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Inside the latest Benchmark DAC1 - Page 9

post #121 of 179
What would the high impedance on the unbalanced analog output do to sound quality?
post #122 of 179
Quote:
Originally Posted by dip16dac
There is a RA-1 magic in this.
Indeed. Likely soon to be another FOTM. The parts are off-the-shelf and apparantly to the datasheet.
post #123 of 179
Quote:
Originally Posted by AndreYew
Thanks John. I downloaded the manual shortly after posting my question, and it's a fine manual with much more technical detail than one would expect. Would it be possible to make this an optional setting in future products, perhaps via a jumper? Default setting would be high Z so it acts the same, but people who primarily use unbalanced can open up the DAC1, and reset the jumper?

--Andre

edit: the manual says consumer outputs are around 15k. Most of my consumer audio gear has output Z much less than 100 Ohms, with most hovering from 50 to 75.
Good suggestion. We may even eliminate the need for the jumper.

Here is a quick solution:

Use the DAC1 XLR outputs to drive your unbalanced gear. Wire pin 1 to shield (RCA barrel), pin 2 to hot (RCA pin), and make no connection to pin 3. Do not ground pin 3, it must be left floating.

When wired in this fashion, the XLR outputs will provide a 30-Ohm unbalanced output. If necessary, the output pads can be installed. The pads will raise the output impedance (see manual) but it will still be much lower than that of the RCA outputs.

BTW it is also possible to drive unbalanced gear from the 0-Ohm headphone outputs (with no loss in performance).
post #124 of 179
Quote:
Originally Posted by ITZBITZ
Indeed. Likely soon to be another FOTM. The parts are off-the-shelf and apparantly to the datasheet.
Funny how just about anything I like any more is considered an FOTM. I guess that makes me a trend-setter who would have thunk that?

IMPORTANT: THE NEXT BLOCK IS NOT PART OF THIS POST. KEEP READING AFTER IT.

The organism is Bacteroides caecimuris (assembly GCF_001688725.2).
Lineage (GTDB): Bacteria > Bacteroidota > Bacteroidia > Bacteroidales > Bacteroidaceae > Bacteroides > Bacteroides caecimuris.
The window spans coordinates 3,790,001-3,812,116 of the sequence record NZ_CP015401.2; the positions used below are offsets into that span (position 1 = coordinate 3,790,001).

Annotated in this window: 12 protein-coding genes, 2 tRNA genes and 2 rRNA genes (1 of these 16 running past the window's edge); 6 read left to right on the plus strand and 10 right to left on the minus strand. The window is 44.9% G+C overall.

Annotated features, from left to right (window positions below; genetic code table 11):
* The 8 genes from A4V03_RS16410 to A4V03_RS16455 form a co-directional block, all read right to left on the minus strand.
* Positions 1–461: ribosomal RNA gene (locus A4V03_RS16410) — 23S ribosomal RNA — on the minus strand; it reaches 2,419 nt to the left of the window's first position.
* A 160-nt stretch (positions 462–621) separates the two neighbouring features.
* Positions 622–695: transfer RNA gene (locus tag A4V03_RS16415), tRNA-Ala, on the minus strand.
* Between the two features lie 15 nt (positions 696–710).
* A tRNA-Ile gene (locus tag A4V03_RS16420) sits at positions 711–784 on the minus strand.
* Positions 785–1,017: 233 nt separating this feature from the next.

post #125 of 179
Quote:
Originally Posted by jsiau
Good suggestion. We may even eliminate the need for the jumper.

Here is a quick solution:

Use the DAC1 XLR outputs to drive your unbalanced gear. Wire pin 1 to shield (RCA barrel), pin 2 to hot (RCA pin), and make no connection to pin 3. Do not ground pin 3, it must be left floating.

When wired in this fashion, the XLR outputs will provide a 30-Ohm unbalanced output. If necessary, the output pads can be installed. The pads will raise the output impedance (see manual) but it will still be much lower than that of the RCA outputs.

BTW it is also possible to drive unbalanced gear from the 0-Ohm headphone outputs (with no loss in performance).

Perfect idea! I will definitely try this when we get the DAC1 and 901 together , since Ed already has XLR -> RCA adapters for his SAC amp.
post #126 of 179
Quote:
Originally Posted by ampgalore
What would the high impedance on the unbalanced analog output do to sound quality?
Roll of high frequencies and cause phase shifts in the high frequencies. See the manual for a discussion of cable capacitance, output impedance, high frequency roll-off, phase shifts, and maximum recommended cable lengths.
post #127 of 179
Quote:
Originally Posted by Iron_Dreamer
Funny how just about anything I like any more is considered an FOTM. I guess that makes me a trend-setter who would have thunk that?
You my friend have gone through more gear in the last year than anybody I know (myself included!).

I'm sure it's great, really. It is interesting that the RME has the same DAC as the Benchmark. Putting it into it's own box with a nice power supply surely improves the dynamics a great deal. If you could fit a 3" toroid on the RME, I'm sure it would improve as well!